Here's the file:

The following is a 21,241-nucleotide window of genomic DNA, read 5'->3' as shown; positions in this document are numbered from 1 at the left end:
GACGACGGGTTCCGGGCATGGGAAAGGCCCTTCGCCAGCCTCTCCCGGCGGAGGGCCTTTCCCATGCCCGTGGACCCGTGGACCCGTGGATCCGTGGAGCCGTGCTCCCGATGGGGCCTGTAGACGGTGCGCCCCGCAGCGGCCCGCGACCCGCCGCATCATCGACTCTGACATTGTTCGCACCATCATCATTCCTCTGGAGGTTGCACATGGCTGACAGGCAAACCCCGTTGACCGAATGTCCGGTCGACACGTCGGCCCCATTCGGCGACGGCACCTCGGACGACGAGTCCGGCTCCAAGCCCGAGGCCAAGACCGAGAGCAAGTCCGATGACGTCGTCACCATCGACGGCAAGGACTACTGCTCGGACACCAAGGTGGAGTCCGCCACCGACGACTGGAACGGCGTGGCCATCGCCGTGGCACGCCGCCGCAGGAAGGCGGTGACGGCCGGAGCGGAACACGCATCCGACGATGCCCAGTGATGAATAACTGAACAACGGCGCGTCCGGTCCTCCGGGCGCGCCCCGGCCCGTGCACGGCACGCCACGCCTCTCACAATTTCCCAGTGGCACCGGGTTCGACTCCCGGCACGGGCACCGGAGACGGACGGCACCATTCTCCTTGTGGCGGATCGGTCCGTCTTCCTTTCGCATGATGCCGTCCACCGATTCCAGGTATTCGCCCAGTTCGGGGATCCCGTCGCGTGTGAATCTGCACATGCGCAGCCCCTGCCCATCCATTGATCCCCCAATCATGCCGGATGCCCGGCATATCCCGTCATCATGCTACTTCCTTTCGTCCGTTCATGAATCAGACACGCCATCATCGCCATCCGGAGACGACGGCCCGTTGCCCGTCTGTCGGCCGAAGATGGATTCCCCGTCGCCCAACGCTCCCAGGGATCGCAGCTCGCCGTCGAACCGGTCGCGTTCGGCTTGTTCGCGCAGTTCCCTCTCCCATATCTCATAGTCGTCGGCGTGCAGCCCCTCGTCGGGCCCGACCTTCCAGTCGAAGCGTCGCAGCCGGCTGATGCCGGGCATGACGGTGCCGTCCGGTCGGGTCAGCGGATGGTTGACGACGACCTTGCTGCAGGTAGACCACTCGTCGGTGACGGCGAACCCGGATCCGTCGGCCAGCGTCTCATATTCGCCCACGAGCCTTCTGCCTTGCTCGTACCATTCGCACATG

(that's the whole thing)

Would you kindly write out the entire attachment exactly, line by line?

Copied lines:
The following is a 21,241-nucleotide window of genomic DNA, read 5'->3' as shown; positions in this document are numbered from 1 at the left end:
GACGACGGGTTCCGGGCATGGGAAAGGCCCTTCGCCAGCCTCTCCCGGCGGAGGGCCTTTCCCATGCCCGTGGACCCGTGGACCCGTGGATCCGTGGAGCCGTGCTCCCGATGGGGCCTGTAGACGGTGCGCCCCGCAGCGGCCCGCGACCCGCCGCATCATCGACTCTGACATTGTTCGCACCATCATCATTCCTCTGGAGGTTGCACATGGCTGACAGGCAAACCCCGTTGACCGAATGTCCGGTCGACACGTCGGCCCCATTCGGCGACGGCACCTCGGACGACGAGTCCGGCTCCAAGCCCGAGGCCAAGACCGAGAGCAAGTCCGATGACGTCGTCACCATCGACGGCAAGGACTACTGCTCGGACACCAAGGTGGAGTCCGCCACCGACGACTGGAACGGCGTGGCCATCGCCGTGGCACGCCGCCGCAGGAAGGCGGTGACGGCCGGAGCGGAACACGCATCCGACGATGCCCAGTGATGAATAACTGAACAACGGCGCGTCCGGTCCTCCGGGCGCGCCCCGGCCCGTGCACGGCACGCCACGCCTCTCACAATTTCCCAGTGGCACCGGGTTCGACTCCCGGCACGGGCACCGGAGACGGACGGCACCATTCTCCTTGTGGCGGATCGGTCCGTCTTCCTTTCGCATGATGCCGTCCACCGATTCCAGGTATTCGCCCAGTTCGGGGATCCCGTCGCGTGTGAATCTGCACATGCGCAGCCCCTGCCCATCCATTGATCCCCCAATCATGCCGGATGCCCGGCATATCCCGTCATCATGCTACTTCCTTTCGTCCGTTCATGAATCAGACACGCCATCATCGCCATCCGGAGACGACGGCCCGTTGCCCGTCTGTCGGCCGAAGATGGATTCCCCGTCGCCCAACGCTCCCAGGGATCGCAGCTCGCCGTCGAACCGGTCGCGTTCGGCTTGTTCGCGCAGTTCCCTCTCCCATATCTCATAGTCGTCGGCGTGCAGCCCCTCGTCGGGCCCGACCTTCCAGTCGAAGCGTCGCAGCCGGCTGATGCCGGGCATGACGGTGCCGTCCGGTCGGGTCAGCGGATGGTTGACGACGACCTTGCTGCAGGTAGACCACTCGTCGGTGACGGCGAACCCGGATCCGTCGGCCAGCGTCTCATATTCGCCCACGAGCCTTCTGCCTTGCTCGTACCATTCGCACATG